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Fed Cornered on Monetary Policy?

November 12, 2018

|Daniel A. White

Federal Reserve Chairman Jerome Powell is in a tough situation. Americans expect him to pull the right levers, so the economy remains strong and inflation doesn’t run rampant.

That isn’t the tough part though. Every Fed chair is held to that standard.

For Powell, It’s the environment in which he has to work that makes his situation difficult. Under the circumstances, there isn’t much he can do to make things better. However, there’s a whole lot he could do to make things worse.

Consider that U.S. Gross Domestic Product (GDP) growth was 4.2 percent in the second quarter, and it’s above 3 percent overall for 2018 so far. That’s the best in years.

Unemployment is the lowest it’s been in 50 years. And inflation, as measured by the Consumer Price Index, is at 2.3 (just above the 2.0 target), though oil prices have driven that up, and they could fall soon.

All things considered, these are the results the Fed wanted.

But there’s also a desire among the monetary policy makers to raise interest rates, so they have wiggle room to go down during another recession.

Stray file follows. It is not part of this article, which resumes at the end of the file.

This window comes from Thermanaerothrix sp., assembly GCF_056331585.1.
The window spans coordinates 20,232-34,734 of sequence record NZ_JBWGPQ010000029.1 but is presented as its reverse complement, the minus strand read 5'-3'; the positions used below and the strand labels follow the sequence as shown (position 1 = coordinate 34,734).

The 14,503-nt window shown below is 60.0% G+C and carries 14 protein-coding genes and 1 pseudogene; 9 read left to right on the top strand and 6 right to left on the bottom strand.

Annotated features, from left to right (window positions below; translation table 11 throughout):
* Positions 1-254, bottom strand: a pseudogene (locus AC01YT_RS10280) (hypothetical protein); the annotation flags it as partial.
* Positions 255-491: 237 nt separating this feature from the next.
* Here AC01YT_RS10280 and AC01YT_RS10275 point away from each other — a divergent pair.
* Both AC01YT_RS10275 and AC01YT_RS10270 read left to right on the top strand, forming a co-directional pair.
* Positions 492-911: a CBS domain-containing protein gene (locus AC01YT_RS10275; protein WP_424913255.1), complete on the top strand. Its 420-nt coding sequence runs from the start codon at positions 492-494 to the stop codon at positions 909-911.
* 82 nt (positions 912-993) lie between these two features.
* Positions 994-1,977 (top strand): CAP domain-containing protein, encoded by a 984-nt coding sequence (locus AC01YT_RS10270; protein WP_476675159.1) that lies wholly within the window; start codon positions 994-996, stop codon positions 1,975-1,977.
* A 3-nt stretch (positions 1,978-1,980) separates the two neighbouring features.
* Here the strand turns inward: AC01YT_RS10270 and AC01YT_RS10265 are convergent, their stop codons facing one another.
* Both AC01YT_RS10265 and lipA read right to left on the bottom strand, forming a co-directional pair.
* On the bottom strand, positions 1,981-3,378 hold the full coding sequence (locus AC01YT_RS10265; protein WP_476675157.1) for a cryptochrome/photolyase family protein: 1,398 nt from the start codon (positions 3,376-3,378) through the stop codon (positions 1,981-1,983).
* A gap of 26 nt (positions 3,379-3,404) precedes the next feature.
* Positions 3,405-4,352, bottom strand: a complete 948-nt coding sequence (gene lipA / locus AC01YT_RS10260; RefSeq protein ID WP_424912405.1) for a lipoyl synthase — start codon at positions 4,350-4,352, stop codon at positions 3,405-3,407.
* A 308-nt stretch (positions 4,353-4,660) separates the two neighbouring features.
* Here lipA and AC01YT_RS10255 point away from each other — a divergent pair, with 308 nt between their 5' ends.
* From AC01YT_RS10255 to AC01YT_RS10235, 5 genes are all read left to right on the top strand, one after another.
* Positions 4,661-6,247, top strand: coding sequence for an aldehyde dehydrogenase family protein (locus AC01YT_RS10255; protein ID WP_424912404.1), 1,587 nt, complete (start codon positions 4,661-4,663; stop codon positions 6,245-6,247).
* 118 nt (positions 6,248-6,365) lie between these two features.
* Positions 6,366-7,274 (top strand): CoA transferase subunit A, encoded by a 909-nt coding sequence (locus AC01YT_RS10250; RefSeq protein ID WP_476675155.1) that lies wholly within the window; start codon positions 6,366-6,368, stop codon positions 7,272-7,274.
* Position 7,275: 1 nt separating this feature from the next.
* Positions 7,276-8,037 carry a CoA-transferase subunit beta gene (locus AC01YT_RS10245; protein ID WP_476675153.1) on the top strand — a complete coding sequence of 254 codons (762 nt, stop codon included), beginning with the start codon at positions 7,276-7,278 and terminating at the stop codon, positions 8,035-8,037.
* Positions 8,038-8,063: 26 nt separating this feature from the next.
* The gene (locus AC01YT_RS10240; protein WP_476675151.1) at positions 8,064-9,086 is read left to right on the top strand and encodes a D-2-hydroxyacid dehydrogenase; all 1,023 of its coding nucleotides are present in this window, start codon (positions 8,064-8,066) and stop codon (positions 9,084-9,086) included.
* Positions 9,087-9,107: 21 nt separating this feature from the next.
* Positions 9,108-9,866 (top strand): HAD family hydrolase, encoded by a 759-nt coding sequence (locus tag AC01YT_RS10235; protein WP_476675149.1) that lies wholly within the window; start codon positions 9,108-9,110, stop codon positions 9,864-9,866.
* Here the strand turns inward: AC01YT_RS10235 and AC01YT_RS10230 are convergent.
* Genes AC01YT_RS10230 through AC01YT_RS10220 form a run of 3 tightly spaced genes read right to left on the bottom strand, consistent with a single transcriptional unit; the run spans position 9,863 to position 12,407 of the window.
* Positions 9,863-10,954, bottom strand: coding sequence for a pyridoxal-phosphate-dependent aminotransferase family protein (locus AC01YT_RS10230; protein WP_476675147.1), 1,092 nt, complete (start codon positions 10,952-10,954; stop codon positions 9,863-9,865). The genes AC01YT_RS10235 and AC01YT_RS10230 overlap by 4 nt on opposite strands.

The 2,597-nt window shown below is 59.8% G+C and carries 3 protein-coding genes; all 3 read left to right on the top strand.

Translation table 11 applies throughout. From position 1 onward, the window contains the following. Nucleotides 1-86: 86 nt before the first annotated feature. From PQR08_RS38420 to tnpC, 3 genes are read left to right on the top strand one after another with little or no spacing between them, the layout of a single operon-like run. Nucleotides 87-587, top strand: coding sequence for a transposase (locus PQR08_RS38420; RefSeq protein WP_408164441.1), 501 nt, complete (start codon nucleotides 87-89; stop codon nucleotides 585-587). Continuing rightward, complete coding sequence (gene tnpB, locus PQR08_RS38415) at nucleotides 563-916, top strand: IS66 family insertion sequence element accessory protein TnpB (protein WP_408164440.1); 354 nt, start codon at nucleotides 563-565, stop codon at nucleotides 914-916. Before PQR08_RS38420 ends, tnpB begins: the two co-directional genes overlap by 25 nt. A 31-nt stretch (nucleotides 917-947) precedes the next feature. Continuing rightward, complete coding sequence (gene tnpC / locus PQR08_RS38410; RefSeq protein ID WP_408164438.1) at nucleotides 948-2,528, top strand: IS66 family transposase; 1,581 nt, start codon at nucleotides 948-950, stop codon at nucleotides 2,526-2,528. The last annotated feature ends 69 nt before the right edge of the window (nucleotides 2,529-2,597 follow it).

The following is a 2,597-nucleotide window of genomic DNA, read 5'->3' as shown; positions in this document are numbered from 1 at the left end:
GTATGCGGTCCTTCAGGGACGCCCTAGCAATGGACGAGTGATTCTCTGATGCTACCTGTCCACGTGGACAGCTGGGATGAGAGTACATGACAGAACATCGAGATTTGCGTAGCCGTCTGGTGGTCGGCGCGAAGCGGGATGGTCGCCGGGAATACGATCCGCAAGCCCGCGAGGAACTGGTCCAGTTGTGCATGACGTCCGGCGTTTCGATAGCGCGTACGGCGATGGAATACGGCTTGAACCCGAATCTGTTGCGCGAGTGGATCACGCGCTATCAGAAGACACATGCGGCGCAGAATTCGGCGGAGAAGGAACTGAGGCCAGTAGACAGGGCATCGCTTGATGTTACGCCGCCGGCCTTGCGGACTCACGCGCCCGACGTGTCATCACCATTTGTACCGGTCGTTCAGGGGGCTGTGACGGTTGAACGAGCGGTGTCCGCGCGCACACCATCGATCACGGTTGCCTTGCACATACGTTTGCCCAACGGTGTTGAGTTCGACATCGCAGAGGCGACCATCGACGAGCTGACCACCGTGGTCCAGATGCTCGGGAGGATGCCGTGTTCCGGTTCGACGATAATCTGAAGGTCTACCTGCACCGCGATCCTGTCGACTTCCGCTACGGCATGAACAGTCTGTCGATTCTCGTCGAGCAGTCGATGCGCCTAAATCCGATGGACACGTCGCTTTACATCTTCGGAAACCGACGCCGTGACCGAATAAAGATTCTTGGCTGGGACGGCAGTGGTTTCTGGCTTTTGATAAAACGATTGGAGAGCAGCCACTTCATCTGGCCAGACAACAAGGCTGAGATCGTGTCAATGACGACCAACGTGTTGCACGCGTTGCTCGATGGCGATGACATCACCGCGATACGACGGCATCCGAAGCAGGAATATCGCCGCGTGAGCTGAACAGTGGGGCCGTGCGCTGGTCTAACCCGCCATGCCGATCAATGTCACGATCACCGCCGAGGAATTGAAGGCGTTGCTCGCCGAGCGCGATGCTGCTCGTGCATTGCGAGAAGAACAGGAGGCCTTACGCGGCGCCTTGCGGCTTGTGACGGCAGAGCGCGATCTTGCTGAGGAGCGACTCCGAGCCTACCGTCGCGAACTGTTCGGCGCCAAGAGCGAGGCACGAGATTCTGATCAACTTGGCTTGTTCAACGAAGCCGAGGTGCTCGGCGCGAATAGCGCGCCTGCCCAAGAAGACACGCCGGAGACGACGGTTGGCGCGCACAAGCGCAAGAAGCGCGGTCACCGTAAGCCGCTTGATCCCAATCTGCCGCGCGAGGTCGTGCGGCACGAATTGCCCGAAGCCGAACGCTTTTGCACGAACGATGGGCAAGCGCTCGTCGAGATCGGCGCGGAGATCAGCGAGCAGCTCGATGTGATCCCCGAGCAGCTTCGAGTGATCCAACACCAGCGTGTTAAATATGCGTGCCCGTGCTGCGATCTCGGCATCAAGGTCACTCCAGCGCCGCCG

The problem is, raising rates could cause a recession.

A quarter-point rate hike is scheduled for December 2018, and then another three hikes are planned in 2019, which would bring the federal funds rate to 3 percent. That’s the highest level since 2007.

And who’s to say there couldn’t be more jumps in 2020? If so, the federal funds rate could be at 4 percent. And if inflation is around 2-2.5 percent, that rate could be too much.

The December rise is prudent. Beyond that, things should be monitored monthly and fewer hikes should be considered, unless inflation starts to jump. Look out if that happens.

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